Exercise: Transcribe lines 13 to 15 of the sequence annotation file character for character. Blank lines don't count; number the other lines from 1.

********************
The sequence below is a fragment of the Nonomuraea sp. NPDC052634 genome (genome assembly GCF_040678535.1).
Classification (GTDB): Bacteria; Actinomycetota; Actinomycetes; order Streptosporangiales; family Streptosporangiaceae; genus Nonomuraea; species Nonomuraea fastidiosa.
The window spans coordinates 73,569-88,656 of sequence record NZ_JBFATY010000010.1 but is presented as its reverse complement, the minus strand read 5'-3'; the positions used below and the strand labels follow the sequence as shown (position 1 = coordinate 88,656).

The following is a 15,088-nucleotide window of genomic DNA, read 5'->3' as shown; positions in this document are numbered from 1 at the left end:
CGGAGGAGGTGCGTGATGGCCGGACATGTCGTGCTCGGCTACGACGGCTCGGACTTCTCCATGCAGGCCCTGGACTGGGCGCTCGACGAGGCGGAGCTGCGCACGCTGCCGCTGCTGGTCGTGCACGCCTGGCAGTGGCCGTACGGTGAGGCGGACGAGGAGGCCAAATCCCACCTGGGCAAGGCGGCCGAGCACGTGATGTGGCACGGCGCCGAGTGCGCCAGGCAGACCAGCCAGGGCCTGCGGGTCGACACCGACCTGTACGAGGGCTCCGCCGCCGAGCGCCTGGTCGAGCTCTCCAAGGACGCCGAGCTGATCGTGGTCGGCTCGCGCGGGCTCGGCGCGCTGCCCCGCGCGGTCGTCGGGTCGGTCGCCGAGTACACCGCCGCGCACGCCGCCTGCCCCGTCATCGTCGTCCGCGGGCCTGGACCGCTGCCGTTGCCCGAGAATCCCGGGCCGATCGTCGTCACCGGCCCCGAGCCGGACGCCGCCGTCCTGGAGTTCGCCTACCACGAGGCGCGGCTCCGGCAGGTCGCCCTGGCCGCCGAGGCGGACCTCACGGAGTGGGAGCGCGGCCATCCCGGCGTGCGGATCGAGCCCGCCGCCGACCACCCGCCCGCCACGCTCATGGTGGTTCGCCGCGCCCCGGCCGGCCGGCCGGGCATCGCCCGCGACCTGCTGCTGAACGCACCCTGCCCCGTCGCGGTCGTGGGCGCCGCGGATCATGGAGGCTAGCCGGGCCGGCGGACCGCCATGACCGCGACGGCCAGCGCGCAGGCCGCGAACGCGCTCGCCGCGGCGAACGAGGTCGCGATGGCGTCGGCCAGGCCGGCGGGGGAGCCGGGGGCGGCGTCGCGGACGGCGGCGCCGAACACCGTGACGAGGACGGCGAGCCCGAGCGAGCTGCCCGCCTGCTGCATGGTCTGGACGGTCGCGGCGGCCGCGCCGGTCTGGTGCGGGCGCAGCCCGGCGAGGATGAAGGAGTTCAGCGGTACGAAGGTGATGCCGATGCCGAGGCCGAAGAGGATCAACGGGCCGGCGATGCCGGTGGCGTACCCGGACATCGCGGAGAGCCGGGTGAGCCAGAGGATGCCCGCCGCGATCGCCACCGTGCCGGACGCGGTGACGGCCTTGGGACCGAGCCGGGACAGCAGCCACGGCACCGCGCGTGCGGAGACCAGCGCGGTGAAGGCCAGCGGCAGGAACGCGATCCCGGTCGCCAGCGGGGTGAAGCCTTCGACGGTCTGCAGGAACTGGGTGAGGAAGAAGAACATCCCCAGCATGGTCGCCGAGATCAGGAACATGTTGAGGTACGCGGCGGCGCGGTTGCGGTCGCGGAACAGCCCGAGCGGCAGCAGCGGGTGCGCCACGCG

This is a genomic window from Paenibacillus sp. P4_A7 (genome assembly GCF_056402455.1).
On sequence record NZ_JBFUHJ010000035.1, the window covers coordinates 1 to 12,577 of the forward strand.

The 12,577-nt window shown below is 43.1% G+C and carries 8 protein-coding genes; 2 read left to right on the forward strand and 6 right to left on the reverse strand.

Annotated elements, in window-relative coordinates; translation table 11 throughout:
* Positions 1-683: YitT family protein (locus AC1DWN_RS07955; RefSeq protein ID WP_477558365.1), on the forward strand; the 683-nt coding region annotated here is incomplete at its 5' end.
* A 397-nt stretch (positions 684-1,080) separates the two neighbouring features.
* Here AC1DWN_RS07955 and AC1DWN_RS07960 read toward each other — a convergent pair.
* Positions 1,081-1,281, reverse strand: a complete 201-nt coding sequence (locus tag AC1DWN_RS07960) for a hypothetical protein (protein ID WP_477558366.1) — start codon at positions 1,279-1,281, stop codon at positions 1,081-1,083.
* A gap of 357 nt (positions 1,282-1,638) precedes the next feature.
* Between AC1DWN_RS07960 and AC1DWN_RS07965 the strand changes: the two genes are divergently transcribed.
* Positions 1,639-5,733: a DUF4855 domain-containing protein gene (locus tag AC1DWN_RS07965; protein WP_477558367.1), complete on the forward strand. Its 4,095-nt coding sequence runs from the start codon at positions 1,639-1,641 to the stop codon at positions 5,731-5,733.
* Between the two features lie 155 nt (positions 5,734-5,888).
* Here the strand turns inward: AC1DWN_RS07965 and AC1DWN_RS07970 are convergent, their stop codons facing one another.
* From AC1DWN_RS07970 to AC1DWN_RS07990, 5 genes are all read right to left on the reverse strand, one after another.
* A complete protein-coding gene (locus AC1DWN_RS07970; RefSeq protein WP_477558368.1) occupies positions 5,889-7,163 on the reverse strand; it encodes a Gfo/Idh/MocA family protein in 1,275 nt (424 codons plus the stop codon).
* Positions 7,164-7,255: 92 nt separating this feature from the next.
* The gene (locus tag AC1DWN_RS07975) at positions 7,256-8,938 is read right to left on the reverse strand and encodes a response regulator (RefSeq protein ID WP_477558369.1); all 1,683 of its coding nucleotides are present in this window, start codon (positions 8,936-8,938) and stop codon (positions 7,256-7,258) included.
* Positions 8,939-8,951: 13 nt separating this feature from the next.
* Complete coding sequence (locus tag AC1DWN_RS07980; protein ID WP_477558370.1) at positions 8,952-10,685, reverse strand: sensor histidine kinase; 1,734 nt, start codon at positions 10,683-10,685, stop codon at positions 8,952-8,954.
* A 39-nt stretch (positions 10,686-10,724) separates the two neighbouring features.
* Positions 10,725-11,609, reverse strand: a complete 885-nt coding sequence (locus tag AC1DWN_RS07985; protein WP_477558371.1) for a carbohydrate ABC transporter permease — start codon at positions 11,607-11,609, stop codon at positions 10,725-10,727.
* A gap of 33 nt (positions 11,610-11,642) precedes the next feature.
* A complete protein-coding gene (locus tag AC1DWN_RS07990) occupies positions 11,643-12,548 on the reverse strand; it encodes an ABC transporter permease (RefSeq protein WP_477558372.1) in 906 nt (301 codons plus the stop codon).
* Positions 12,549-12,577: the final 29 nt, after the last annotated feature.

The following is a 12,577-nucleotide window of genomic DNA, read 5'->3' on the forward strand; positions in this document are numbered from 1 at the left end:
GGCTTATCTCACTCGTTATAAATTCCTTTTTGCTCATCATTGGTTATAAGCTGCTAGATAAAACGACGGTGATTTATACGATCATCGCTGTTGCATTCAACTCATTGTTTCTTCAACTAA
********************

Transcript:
* Positions 1,081-1,281, reverse strand: a complete 201-nt coding sequence (locus tag AC1DWN_RS07960) for a hypothetical protein (protein ID WP_477558366.1) — start codon at positions 1,279-1,281, stop codon at positions 1,081-1,083.
* A gap of 357 nt (positions 1,282-1,638) precedes the next feature.
* Between AC1DWN_RS07960 and AC1DWN_RS07965 the strand changes: the two genes are divergently transcribed.